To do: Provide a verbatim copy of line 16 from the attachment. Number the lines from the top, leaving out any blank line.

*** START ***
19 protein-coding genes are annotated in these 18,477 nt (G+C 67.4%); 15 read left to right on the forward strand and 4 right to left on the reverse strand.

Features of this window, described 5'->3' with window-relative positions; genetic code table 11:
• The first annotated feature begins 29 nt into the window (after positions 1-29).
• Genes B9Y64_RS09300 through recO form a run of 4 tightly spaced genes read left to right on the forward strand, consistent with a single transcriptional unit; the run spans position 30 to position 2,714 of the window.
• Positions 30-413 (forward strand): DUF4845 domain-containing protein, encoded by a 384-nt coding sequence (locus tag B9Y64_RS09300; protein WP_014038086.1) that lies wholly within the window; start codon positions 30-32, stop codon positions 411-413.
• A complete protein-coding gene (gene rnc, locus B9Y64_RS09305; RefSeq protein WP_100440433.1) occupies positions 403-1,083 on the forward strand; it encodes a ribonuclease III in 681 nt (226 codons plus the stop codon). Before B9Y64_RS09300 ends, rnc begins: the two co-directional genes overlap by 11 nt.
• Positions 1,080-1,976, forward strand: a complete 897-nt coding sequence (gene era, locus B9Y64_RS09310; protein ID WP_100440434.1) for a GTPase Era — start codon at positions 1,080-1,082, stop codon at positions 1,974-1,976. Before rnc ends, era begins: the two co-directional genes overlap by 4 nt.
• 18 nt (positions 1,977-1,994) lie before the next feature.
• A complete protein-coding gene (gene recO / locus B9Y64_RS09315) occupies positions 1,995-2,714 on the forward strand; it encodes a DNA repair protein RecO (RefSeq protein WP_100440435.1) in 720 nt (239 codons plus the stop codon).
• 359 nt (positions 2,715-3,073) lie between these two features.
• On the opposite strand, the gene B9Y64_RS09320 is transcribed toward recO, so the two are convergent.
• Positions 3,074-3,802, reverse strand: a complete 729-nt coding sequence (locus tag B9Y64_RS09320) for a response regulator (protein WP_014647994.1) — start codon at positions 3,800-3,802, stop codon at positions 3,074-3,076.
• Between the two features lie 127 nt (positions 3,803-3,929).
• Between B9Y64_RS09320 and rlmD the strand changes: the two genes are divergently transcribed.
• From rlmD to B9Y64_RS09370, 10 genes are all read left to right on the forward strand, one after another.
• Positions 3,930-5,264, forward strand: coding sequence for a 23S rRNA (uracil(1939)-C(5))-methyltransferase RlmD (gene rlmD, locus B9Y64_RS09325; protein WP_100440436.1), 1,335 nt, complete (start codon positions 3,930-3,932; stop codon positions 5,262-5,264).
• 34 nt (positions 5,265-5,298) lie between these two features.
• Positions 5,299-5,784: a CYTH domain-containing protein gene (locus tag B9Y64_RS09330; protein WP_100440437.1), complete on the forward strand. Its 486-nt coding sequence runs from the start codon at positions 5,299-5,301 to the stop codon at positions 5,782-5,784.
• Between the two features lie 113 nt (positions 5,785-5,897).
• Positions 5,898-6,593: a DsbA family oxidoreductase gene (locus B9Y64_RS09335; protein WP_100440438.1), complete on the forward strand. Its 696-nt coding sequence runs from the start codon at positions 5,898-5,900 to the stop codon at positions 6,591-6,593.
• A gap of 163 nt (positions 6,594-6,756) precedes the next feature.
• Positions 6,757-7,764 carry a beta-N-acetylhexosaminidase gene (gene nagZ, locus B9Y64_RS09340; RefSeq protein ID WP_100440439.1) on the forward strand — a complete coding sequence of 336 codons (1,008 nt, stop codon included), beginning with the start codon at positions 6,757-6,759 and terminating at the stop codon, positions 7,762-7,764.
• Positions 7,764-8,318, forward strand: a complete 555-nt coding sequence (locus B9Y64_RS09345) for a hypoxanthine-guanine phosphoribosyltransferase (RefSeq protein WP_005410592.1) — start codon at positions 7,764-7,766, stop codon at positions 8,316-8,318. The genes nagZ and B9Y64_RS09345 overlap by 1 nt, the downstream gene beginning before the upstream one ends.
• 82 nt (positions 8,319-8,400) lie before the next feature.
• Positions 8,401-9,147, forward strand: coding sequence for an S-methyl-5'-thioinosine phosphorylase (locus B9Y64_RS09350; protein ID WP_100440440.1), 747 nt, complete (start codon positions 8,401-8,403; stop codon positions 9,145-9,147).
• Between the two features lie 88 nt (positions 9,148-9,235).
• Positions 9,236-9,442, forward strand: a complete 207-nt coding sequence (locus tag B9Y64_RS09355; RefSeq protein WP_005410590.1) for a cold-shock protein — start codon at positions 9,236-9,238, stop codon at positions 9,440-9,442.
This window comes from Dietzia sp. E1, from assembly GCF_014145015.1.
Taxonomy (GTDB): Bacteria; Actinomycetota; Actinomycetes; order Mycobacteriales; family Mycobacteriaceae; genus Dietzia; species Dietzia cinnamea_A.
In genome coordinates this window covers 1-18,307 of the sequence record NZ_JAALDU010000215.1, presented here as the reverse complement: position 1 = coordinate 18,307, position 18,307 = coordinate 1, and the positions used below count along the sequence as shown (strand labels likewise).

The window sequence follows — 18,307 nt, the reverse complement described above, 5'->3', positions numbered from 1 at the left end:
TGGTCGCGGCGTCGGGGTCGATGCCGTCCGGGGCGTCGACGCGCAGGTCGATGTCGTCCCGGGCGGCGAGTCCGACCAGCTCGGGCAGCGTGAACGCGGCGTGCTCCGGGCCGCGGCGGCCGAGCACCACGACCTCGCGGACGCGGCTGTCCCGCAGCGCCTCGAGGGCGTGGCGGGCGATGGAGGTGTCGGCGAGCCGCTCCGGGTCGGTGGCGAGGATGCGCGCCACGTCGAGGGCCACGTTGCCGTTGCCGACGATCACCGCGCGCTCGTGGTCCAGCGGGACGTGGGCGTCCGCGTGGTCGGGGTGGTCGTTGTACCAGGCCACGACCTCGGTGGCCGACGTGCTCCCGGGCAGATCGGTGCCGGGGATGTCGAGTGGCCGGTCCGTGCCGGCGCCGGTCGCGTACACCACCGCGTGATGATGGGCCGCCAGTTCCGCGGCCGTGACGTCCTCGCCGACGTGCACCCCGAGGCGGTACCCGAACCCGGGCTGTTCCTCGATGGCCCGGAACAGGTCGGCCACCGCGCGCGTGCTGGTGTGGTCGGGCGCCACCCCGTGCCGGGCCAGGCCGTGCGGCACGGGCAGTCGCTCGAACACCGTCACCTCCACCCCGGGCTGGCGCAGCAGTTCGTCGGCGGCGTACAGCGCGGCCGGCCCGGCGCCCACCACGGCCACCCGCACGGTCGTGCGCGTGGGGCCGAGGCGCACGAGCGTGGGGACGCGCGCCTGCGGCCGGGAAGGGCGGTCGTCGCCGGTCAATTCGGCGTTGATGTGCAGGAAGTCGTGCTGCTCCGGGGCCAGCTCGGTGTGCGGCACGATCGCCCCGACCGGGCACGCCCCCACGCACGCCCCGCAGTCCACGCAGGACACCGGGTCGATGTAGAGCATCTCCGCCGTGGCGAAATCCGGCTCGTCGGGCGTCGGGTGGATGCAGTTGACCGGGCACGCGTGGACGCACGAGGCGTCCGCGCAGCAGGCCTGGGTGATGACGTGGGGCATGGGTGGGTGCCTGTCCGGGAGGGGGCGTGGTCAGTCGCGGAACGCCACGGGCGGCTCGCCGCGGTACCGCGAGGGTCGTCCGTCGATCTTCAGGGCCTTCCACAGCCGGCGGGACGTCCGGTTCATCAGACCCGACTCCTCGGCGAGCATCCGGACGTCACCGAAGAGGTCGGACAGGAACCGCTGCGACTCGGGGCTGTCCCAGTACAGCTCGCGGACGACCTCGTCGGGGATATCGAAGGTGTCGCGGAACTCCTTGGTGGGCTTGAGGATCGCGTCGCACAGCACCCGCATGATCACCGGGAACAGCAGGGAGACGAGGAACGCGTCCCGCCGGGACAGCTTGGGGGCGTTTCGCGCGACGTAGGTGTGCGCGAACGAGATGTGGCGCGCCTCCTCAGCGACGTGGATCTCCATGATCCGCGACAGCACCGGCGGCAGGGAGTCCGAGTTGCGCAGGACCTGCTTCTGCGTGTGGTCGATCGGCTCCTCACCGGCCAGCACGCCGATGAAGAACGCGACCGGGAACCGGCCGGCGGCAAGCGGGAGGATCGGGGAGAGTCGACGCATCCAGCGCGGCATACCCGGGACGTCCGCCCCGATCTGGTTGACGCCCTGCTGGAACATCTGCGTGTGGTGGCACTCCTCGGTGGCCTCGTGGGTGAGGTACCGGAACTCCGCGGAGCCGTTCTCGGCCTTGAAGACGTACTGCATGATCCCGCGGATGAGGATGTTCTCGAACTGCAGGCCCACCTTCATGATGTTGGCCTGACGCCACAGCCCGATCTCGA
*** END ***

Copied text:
• Positions 3,930-5,264, forward strand: coding sequence for a 23S rRNA (uracil(1939)-C(5))-methyltransferase RlmD (gene rlmD, locus B9Y64_RS09325; protein WP_100440436.1), 1,335 nt, complete (start codon positions 3,930-3,932; stop codon positions 5,262-5,264).